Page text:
Kenya: Sitatunga Migration Worries KWS

by Jun 5, 2012Wildlife News

The Kenya Wildlife Service has expressed concern over the migration of hundreds of rare Sitatunga antelopes out of their natural habitats at King’wal swamp to the neighbouring wetlands which has exposed them to danger.

Regional KWS warden Joel Kanda said the migration of the shy antelope has baffled animal watchers and scientists since their movement from King’wal swamp in Nandi central is unusual.

The antelopes have now been exposed to attacks from predators which include stray dogs and poachers at their new habitats in Mutwot, Kapchumba and Kibabet swamps. Others have crossed over to Kesses in the neighbouring Uasin Gishu county. Two antelopes were rescued by KWS rangers from poachers at Kingwal who were preparing to feast on them a week ago and escaped dragnet of the officers, The two male Sitatungas were attacked by poachers while fighting for territorial dominance and one suffered serious injuries and was under medication and guard, Kanda disclosed.

The officer also expressed fears over massive human encroachment of King’wal swamp and other neighbouring wetlands by farmers and brick mongers which has adversely affected the habitats of the Aquatic Antelopes in the area. “As a result of encroachments, their natural habitat is slowly shrinking which might have been the cause for the on-going migration from the area.” The KWS official said.

While welcoming the positive steps being taken by the county leaders to recognize the available untapped potential in tourism, Kanda disclosed that since the introduction of community based conservation measures, incidences of poaching had dropped to a manageable percentage resulting to a sharp increase of Sitatungas population.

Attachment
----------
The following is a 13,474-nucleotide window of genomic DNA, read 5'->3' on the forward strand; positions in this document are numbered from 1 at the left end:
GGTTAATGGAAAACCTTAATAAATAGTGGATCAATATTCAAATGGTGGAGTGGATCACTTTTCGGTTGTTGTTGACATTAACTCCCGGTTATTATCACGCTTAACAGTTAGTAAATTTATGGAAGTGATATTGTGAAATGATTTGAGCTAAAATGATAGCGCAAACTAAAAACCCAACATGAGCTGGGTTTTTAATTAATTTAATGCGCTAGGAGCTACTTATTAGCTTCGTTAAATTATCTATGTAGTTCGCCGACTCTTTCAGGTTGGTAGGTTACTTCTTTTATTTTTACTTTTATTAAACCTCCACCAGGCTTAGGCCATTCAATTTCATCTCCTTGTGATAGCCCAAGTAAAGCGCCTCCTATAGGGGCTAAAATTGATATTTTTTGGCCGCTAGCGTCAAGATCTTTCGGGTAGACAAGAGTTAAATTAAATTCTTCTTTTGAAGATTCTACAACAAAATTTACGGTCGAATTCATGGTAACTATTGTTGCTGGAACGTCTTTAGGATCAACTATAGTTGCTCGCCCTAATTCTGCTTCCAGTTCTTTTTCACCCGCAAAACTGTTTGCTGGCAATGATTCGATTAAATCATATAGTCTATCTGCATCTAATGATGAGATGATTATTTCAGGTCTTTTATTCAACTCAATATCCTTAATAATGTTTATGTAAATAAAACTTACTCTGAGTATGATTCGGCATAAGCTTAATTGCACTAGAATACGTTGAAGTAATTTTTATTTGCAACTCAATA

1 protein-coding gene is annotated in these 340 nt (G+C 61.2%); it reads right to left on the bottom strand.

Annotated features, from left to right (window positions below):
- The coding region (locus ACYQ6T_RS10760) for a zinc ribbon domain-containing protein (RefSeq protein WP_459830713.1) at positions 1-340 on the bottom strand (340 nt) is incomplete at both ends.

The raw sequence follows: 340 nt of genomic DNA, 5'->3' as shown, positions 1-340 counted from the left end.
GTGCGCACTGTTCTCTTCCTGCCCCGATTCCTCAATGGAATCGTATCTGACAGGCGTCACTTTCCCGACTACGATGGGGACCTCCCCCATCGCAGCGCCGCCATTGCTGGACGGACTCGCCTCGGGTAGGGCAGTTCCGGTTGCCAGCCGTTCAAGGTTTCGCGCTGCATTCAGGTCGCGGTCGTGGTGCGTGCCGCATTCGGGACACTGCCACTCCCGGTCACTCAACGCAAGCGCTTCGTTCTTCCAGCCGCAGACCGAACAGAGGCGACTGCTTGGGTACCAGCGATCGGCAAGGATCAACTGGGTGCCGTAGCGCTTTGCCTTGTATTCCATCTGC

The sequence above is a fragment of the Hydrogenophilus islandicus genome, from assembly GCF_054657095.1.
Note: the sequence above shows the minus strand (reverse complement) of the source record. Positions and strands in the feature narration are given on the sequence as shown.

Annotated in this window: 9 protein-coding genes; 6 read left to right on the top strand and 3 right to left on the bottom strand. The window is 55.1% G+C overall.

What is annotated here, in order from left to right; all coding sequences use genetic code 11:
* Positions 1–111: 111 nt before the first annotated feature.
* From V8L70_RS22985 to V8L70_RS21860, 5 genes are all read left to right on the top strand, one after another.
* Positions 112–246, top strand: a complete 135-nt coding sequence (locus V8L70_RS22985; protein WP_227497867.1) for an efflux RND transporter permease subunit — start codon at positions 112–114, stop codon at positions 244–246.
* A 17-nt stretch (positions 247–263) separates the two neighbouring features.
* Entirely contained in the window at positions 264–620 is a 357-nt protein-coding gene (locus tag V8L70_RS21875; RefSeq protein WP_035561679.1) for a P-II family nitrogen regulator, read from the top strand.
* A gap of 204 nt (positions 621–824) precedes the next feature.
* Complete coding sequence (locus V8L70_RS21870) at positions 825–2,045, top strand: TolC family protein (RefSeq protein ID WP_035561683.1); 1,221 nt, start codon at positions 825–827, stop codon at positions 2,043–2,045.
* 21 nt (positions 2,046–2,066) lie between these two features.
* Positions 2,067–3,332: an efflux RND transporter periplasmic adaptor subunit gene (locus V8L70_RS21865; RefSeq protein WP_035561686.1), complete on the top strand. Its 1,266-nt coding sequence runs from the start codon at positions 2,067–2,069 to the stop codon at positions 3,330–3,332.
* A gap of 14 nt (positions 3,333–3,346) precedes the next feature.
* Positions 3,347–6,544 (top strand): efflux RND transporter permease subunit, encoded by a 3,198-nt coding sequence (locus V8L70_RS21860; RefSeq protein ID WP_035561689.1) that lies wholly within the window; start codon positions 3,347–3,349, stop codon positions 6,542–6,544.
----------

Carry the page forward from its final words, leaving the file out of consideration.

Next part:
Currently, the swamp is estimated to be the home of over 200 Antelopes from the previous 40 at the King’wal Ecosystem which could be the largest herd in East and Central Africa. Previous human wildlife conflict had resulted to frequent killings of the animals by farmers who cultivate along the swamp, while others hunted them for meat in an effort to reduce their populations to a manageable number.

However this was brought to an end when the KWS through various facilities encouraged the communities to protect them for economic benefits, a move that has realized the population raise. King’wal swamp is one among the only two swamps hosting the rear Antelopes after Saiwa swamp in Trans-Nzoia county which has a few animals compared to those in Nandi.

Kanda complained of a number of Community based organization (CBO’s) which had sourced donor funds in pretext of protecting the antelopes while in real sense they did nothing since they were not ever anywhere closer to the swamps where the animals are. “KWS cannot abdicate its responsibility to CBO’s based in far counties sourcing money from donors and while doing nothing to even sensitize the communities on the importance of having the animals.” He said.

A Non governmental Organization-Nature Kenya and KWS were jointly working together to make King’wal a community conservation area with the support of the United Nation Development Program (UNDP) under Global Environmental facility -GEF that would communities benefit economically.